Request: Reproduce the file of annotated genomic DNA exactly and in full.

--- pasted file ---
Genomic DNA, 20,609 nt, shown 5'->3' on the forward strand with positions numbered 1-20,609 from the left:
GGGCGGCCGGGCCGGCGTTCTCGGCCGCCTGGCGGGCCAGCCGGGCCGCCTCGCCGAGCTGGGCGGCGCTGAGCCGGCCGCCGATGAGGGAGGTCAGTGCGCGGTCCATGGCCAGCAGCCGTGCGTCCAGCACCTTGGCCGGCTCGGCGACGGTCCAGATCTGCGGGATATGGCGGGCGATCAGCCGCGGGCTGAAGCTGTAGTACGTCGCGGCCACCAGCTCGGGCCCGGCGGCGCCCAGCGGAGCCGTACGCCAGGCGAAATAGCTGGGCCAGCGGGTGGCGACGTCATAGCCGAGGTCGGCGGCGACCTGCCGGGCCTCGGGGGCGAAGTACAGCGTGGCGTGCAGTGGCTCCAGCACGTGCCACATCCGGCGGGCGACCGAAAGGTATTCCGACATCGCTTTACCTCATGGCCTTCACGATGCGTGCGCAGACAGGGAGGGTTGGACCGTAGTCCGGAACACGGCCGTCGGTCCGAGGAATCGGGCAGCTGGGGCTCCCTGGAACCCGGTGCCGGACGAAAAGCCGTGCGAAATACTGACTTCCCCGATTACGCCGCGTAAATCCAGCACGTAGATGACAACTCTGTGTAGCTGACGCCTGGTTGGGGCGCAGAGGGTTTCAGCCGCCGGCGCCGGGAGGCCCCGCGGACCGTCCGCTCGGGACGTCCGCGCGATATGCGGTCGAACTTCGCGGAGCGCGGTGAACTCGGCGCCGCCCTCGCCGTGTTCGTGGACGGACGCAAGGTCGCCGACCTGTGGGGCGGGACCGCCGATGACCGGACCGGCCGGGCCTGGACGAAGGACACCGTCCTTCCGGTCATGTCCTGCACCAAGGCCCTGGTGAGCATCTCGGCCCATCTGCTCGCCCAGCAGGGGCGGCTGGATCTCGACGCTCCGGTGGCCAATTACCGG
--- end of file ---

Genomic DNA, 20,609 nt, shown 5'->3' on the forward strand with positions numbered 1-20,609 from the left:
GGGCGGCCGGGCCGGCGTTCTCGGCCGCCTGGCGGGCCAGCCGGGCCGCCTCGCCGAGCTGGGCGGCGCTGAGCCGGCCGCCGATGAGGGAGGTCAGTGCGCGGTCCATGGCCAGCAGCCGTGCGTCCAGCACCTTGGCCGGCTCGGCGACGGTCCAGATCTGCGGGATATGGCGGGCGATCAGCCGCGGGCTGAAGCTGTAGTACGTCGCGGCCACCAGCTCGGGCCCGGCGGCGCCCAGCGGAGCCGTACGCCAGGCGAAATAGCTGGGCCAGCGGGTGGCGACGTCATAGCCGAGGTCGGCGGCGACCTGCCGGGCCTCGGGGGCGAAGTACAGCGTGGCGTGCAGTGGCTCCAGCACGTGCCACATCCGGCGGGCGACCGAAAGGTATTCCGACATCGCTTTACCTCATGGCCTTCACGATGCGTGCGCAGACAGGGAGGGTTGGACCGTAGTCCGGAACACGGCCGTCGGTCCGAGGAATCGGGCAGCTGGGGCTCCCTGGAACCCGGTGCCGGACGAAAAGCCGTGCGAAATACTGACTTCCCCGATTACGCCGCGTAAATCCAGCACGTAGATGACAACTCTGTGTAGCTGACGCCTGGTTGGGGCGCAGAGGGTTTCAGCCGCCGGCGCCGGGAGGCCCCGCGGACCGTCCGCTCGGGACGTCCGCGCGATATGCGGTCGAACTTCGCGGAGCGCGGTGAACTCGGCGCCGCCCTCGCCGTGTTCGTGGACGGACGCAAGGTCGCCGACCTGTGGGGCGGGACCGCCGATGACCGGACCGGCCGGGCCTGGACGAAGGACACCGTCCTTCCGGTCATGTCCTGCACCAAGGCCCTGGTGAGCATCTCGGCCCATCTGCTCGCCCAGCAGGGGCGGCTGGATCTCGACGCTCCGGTGGCCAATTACCGG